Gold recovers as Fed policymakers see no rate increase in September

Gold price stabilizes near the $1,920.00 support after recovering from a weekly low at $1,916.00. The precious metal attempts to shift above the 20-day Exponential Moving Average (EMA) around $1.925, while the 50-day EMA is still declining. Momentum oscillators indicate that the overall trend is sideways. The 200-EMA continues to act as a support for Gold bulls.

Fed FAQs

Gold price (XAU/USD) extends recovery as Federal Reserve (Fed) policymakers suggested that the central bank will not raise interest rates further in the September monetary policy meeting. The precious metal capitalized on remarks from Fed policymakers, which seem to be backed by cooling inflation and slowing employment growth.


  • Gold price discovers support as Fed policymakers see no interest-rate increase in September.
  • The USD Index hovers near 105.00, preparing for a fresh upside amid the risk-off mood.
  • Fed’s Goolsbee said the central bank is aiming to push the economy on a “golden path”.

Meanwhile, the appeal for the US Dollar is still strong as fears of a global economic shakedown are still elevated. The US Dollar Index (DXY) is hovering near a five-month high and hopes of more gains are still strong. For the Gold price, a meaningful action will come after the release of the US Consumer Price Index (CPI) data for August, which is scheduled for next week. Scrutiny of the employment report and inflation will provide meaningful cues about the interest rate decision from the Fed for its September monetary policy meeting.

Daily Digest Market Movers: Gold price rebounds as US Dollar corrects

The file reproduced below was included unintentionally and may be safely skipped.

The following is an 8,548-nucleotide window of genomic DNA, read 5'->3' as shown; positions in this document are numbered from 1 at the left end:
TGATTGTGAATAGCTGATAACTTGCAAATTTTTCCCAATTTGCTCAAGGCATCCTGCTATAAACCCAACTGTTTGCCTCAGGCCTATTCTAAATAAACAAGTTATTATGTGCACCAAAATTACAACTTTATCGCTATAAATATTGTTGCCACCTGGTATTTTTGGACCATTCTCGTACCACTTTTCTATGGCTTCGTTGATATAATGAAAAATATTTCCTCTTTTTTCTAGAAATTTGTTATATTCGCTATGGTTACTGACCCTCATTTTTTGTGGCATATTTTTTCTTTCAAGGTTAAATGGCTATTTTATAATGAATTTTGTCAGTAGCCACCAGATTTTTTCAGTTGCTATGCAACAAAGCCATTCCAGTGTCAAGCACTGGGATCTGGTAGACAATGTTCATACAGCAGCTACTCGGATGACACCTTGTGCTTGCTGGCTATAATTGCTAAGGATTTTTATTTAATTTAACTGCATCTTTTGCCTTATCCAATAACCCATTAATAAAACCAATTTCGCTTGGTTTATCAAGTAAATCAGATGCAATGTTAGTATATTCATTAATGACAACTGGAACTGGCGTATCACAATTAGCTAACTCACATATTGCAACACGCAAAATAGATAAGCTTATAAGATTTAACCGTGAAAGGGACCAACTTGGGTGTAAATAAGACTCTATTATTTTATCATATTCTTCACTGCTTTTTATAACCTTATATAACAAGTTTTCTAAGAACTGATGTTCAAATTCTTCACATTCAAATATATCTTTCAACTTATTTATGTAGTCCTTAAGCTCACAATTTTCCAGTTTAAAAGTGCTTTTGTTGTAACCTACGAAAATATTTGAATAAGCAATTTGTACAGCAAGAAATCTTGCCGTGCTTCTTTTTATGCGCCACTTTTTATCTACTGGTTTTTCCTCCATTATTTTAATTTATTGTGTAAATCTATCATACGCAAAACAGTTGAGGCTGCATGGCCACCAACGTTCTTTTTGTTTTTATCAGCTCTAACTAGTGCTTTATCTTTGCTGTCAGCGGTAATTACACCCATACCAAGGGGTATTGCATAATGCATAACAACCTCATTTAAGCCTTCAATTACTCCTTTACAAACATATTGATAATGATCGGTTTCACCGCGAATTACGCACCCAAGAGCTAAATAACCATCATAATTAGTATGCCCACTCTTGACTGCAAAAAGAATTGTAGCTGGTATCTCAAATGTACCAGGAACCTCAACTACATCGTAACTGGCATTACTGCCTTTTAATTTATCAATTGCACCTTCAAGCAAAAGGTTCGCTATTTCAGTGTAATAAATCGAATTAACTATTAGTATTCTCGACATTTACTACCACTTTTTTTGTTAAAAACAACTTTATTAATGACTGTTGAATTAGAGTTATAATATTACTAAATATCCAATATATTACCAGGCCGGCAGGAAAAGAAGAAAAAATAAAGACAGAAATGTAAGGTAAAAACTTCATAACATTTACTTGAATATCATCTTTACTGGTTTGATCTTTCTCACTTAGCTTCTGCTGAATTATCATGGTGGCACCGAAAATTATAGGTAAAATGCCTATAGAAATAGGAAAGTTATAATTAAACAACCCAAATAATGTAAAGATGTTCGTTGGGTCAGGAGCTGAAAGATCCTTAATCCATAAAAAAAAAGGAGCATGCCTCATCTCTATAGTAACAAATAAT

• Gold price finds buying interest near $1,915.00 and recovers above Thursday’s high around $1,924.00 as the upside momentum in the US Dollar starts exhausting.
  • The precious metal attracted bids as Federal Reserve policymakers delivered neutral commentary on Thursday about September’s interest rate policy.
  • Dallas Fed Bank President Lorie Logan said it “could be appropriate” to skip an interest rate increase at September’s meeting, but warned that more tightening may be needed to bring down inflation to 2%.
  • New York Fed Bank President John Williams said there is no urgency for an interest-rate increase this month as inflation is falling and the economy is better balanced. However, Williams kept options open to keep interest rates higher for longer.
  • About the labor market outlook, Fed’s Williams said that labor demand is coming down and the Unemployment Rate could rise to the 4% range.
  • Fed’s Beige Book, released on Wednesday, conveyed that labor growth remained subdued. The report also said that the economy grew at a modest pace in the last few weeks and inflationary pressures abated.
  • While the Fed’s survey conveyed that labor market conditions are slowing, economic data indicates that broader employment conditions remain strong.
  • Unit Labor Costs in the April-June quarter jumped to 2.2% against expectations and a Q1 reading of 1.6%. Decent wage growth defies signs of cooling inflation as it could strengthen the consumer spending momentum.